If the parties to a divorce cannot decide how to divide their debts on their own they may be able to resolve the issues at mediation. We suggest that parties attend mediation with their attorneys to fully understand the agreements they make relating to their divorce. If they cannot agree, the issues will need to be determined by the Court at a trial. Whether working toward a resolution at mediation or trial, the professionals at Burton Attorneys at Law have the divorce experience to help you reach your goals. All we do is family law – that means we help a lot of people with divorce and we understand the long reaching consequences it has on your future. Trust our firm with your divorce needs today.


Going through a divorce is difficult for everyone involved. Our goal is to help our clients navigate their divorce case with knowledge and compassion so they can focus on their family.

We have assisted and successfully represented numerous clients dealing with paternity issues. Because of our experience dealing with a wide range of paternity-related cases, we can assist clients whether or not they claim to be the father of the child.

Whether you have a custody battle resulting from an ongoing divorce, or if you’re an unmarried parent fighting for custody of a child, the attorneys at Burton Attorneys at Law have the experience to handle your case.

In Utah, by law, every child is entitled to the support of both parents, whether the parents are married or not. Although Utah law provides child support guidelines used by the courts to calculate a parent’s base child support obligation.

Simply stated, mediation is a non-binding forum for a divorcing couple to work out the terms of their divorce with the help of a trained mediation specialist. The only requirement of mediation is that a party attend and make a good faith effort at resolution.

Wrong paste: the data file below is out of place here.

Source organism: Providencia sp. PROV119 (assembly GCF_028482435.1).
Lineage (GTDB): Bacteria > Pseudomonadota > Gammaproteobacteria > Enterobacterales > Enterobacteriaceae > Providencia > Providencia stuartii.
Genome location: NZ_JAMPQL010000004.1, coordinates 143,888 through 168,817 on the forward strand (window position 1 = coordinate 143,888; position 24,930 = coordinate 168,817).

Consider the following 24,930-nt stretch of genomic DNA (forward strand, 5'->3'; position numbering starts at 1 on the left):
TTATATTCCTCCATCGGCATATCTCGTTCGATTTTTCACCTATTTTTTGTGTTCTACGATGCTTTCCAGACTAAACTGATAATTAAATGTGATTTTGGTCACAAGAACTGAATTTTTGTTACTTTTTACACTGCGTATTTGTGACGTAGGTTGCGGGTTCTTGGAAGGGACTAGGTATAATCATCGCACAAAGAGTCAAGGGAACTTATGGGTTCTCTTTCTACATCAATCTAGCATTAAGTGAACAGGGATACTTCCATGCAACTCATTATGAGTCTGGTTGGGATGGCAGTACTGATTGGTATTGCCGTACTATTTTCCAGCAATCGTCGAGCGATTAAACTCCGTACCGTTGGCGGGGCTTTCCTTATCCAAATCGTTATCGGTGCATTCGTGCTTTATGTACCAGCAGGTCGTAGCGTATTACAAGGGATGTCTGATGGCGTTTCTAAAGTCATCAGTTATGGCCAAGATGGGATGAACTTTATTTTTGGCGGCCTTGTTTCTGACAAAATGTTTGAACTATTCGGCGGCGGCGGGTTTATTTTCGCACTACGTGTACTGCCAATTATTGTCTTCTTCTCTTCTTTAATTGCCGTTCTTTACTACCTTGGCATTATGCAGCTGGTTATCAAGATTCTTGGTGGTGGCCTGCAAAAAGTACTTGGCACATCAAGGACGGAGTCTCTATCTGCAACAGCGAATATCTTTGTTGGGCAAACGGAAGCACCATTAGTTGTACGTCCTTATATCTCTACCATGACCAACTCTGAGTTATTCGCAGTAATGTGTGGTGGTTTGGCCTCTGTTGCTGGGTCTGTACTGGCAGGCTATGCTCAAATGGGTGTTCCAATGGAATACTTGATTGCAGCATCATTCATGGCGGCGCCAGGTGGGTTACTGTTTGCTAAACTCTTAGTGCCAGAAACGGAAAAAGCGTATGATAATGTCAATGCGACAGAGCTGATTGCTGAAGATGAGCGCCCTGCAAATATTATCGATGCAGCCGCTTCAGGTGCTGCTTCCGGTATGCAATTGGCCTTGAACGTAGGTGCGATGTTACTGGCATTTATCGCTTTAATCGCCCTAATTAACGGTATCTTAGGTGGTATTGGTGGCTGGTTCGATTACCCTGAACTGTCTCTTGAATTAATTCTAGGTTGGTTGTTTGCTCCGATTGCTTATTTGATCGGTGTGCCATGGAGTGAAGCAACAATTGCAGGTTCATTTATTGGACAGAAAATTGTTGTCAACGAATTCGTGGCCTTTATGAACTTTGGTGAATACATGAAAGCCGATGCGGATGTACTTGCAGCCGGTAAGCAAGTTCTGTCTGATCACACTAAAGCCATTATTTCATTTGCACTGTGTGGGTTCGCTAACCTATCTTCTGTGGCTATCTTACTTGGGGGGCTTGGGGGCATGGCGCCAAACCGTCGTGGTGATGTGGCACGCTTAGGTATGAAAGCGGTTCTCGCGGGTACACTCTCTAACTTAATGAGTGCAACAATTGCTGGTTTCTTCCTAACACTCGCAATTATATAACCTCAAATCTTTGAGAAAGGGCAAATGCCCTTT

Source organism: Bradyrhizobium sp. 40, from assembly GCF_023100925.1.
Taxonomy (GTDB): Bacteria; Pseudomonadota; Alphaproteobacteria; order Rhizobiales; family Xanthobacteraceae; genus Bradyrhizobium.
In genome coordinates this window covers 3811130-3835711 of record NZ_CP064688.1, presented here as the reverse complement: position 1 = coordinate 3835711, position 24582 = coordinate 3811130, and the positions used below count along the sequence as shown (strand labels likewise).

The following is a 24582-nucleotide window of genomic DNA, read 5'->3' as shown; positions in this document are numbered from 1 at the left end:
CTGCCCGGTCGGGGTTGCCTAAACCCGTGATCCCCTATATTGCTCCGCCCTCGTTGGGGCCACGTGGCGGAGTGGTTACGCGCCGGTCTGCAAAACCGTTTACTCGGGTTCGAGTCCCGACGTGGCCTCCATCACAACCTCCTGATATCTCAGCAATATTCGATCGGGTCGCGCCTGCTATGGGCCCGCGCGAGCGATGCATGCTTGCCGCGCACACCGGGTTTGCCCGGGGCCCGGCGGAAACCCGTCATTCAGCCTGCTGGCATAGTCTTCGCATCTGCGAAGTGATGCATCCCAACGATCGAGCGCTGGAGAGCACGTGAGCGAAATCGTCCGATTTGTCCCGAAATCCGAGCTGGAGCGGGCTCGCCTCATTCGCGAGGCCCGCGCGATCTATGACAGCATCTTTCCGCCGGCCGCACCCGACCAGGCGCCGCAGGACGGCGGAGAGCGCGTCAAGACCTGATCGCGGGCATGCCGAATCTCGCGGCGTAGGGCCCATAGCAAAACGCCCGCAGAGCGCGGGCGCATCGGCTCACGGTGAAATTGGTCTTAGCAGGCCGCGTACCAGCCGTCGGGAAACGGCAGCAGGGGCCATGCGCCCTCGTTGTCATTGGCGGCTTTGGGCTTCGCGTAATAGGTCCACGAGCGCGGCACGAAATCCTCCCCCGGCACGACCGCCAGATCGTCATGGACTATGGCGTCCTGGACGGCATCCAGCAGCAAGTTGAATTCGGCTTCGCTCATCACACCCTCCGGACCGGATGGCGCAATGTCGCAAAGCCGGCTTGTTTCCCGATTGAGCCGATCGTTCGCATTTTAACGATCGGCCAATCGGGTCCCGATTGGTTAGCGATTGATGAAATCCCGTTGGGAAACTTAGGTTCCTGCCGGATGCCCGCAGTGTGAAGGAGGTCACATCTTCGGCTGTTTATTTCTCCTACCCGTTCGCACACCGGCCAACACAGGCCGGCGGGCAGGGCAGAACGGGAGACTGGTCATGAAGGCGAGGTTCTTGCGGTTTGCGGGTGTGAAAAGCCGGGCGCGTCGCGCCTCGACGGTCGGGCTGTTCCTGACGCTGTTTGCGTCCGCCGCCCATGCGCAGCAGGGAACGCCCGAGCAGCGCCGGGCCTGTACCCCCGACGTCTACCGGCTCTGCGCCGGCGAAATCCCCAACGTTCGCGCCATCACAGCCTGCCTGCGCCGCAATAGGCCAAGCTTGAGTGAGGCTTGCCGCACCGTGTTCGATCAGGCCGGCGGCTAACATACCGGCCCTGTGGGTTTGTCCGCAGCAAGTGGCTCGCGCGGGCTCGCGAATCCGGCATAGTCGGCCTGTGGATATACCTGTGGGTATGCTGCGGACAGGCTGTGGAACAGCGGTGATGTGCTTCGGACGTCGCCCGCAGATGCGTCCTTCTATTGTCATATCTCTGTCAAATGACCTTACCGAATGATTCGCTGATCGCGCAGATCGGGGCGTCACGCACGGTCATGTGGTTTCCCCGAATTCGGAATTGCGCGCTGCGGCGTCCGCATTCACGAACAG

We recommend attending mediation with the help of a legal professional. Mediators are neutral parties who cannot give legal advice. Mediation will involve the discussion relating to all your divorce issues including real estate and personal property issues, division of financial assets (401k, stocks, bonds, etc.)

Step-parents often develop a strong bond of love and affection with a stepchild. As a loving figure in a step child’s life, it may be in everyone’s best interests for a step parent to seek an adoption and make the relationship legal.

When a family member, friend or loved one passes away, his or her estate may have to go through a court process referred to as probate. This is the process whereby the Court appoints an individual, or sometimes multiple individuals, to gather, manage, and ultimately distribute the assets of the one who passed away.

There is no set formula to determine when, or if, a party should receive alimony (spousal support) from a divorcing spouse. In determining alimony the courts will consider the needs of the party requesting alimony, the ability of that party to provide for his or her own needs, and the ability of the other divorcing party to pay alimony.

At Burton Law Firm, our family law attorneys have extensive experience assisting clients through all areas of family law. By leveraging the combination of skill with years of experience, our attorneys will do everything in their power to achieve the outcome desired by their clients.

When a Court grants a decree of divorce, it will also address the parties’ rights with respect to the assets they acquired during their marriage. This includes retirement assets, such as 401(k) accounts, IRAs, and pensions.

A guardian helps an individual care for their physical well-being while a conservator helps an individual handle their financial affairs. By appointing a guardian and/or conservator, you are providing your loved one with the assistance of someone who cares in order to help them handle day to day matters and to make important legal decisions.


Contact us today for a consultation with an attorney. During the meeting, you will be advised of your options as well as the cost of pursuing each option that you have. To more efficiently serve you, we encourage you to organize pertinent documents before your initial consultation if possible.

3785 Harrison Boulevard #1
Ogden, Utah 84403

(877) 447-9997 (Toll Free)
(801) 393-1106


To discuss your case with an attorney, call local (801) 393-1106 toll free (877) 447-9997 or fill out the contact form below. Our office is conveniently located in Ogden, Utah and we serve the entire Wasatch Front. Hablamos español.